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BOHANON & CUROTT: Earning, saving and sharing make you a Good Samaritan

September 7, 2018

Economic Analysis by Cecil Bohanon & Nick CurottWe want every penny due us in dividends, interest, labor income, consulting fees, writer fees, honoraria, sale of chattels, refunds, rebates and legal settlements, so we search for every discount, bonus, rebate, tax credit and deduction. Of course, we recognize that spending an hour of time and a dollar’s worth of gas to save 10 cents on a pork roast is not cost-effective. We seek gains as long as the marginal benefit exceeds the marginal costs.

This is not being greedy or mean. It is being prudent, frugal and responsible. We encourage everyone to adopt these habits as best they can. And here is why: to be a Good Samaritan.

Remember Jesus’ story of the Jewish guy who got mugged on the road to Jericho? The fellow who helped him was a Samaritan, a group the Jews hated—and who hated the Jews. Luke’s gospel (10:33-35 NIV) tells us the Samaritan took pity on the man and, “He went to him and bandaged his wounds, pouring on oil and wine. Then he put the man on his own donkey, brought him to an inn and took care of him. The next day, he took out two denarii and gave them to the innkeeper. ‘Look after him,’ he said, ‘and when I return, I will reimburse you for any extra expense you may have.’”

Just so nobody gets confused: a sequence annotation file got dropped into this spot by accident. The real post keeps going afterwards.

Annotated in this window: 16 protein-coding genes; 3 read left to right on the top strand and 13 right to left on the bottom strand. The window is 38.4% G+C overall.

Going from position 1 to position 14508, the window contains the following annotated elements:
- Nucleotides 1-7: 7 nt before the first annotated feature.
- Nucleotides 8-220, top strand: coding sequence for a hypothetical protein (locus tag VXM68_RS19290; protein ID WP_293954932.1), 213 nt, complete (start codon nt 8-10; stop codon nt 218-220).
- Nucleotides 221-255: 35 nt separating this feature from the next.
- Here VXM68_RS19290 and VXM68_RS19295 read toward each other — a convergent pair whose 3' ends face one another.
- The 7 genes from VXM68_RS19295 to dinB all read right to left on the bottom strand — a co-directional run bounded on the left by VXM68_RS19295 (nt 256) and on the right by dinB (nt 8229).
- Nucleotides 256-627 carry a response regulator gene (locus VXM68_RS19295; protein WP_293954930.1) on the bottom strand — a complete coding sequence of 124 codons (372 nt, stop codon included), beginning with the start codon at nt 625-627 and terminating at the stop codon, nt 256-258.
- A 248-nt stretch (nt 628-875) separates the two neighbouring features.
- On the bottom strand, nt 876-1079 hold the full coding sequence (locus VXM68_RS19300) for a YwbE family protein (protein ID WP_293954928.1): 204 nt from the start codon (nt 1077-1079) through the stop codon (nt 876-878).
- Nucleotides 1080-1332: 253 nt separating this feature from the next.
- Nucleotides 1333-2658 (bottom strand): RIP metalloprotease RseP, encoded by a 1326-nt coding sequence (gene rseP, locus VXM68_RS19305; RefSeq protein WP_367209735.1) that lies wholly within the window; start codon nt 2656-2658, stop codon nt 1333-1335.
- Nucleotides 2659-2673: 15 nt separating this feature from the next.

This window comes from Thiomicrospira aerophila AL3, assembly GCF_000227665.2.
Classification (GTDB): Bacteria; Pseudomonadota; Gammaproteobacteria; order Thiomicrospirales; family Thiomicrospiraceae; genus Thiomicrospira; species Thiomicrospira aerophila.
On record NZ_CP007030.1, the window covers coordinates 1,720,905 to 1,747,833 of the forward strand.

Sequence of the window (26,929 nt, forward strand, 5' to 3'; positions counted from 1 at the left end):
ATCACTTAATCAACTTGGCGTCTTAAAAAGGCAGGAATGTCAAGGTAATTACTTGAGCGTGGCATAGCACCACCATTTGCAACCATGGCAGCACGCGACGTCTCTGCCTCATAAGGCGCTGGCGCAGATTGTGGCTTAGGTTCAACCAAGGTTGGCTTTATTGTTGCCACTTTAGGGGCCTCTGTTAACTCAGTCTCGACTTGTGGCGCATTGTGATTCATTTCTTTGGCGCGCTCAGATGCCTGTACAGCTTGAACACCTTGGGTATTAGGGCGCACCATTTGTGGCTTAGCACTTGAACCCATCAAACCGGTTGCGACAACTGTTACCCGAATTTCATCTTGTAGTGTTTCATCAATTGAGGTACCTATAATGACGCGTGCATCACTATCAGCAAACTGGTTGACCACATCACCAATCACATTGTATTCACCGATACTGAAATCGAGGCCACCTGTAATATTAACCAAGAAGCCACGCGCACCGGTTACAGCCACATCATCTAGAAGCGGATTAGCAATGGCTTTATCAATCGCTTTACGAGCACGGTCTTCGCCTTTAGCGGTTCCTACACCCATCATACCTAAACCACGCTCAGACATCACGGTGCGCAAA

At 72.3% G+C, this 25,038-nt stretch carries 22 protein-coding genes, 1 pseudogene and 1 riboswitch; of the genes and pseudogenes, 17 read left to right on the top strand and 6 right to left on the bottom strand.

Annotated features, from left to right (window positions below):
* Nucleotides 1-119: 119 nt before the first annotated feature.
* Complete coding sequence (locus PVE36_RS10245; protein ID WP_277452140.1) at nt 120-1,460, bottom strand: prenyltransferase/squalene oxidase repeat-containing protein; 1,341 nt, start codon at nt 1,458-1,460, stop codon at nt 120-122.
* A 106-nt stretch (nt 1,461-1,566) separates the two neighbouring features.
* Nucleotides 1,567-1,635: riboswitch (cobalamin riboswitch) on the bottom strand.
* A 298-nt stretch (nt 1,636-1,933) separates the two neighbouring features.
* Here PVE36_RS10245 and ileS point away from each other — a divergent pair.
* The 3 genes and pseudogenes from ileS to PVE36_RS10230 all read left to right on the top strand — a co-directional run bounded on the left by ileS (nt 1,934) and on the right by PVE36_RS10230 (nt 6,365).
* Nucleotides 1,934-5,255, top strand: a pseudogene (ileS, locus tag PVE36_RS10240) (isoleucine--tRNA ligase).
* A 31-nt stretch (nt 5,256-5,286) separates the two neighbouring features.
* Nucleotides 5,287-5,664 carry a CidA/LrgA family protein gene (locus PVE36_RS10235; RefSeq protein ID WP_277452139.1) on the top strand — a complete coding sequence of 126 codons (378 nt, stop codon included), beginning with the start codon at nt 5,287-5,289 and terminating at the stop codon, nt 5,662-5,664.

Note the Good Samaritan paid for the care and well-being of the stranger from his own pocket. He did not stiff the innkeeper. He did not send a bill to the Sanhedrin or to King Herod.

As far as we know, he did not organize a March on Jerusalem or Rome demanding state-paid social services. He did not proclaim health care was a human right, nor talk about how the victim’s attackers were themselves victims of institutional injustice. The Good Samaritan was not a Social Justice Warrior. He responded to the immediate need of a suffering person. He showed loving kindness by his actions. As important was the fact that he had the financial capacity to do good deeds. His actions would have been severely compromised had he not had personal wealth.

This doctrine is well expressed by the 18th century minister John Wesley: “Earn all you can, give all you can, save all you can.” Wesley was an Anglican minister who is widely credited to be the founder of Methodism. Oh, that his spiritual descendants would embrace his wisdom.•

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Bohanon and Curott are professors of economics at Ball State University. Send comments to ibjedit@ibj.com.

 

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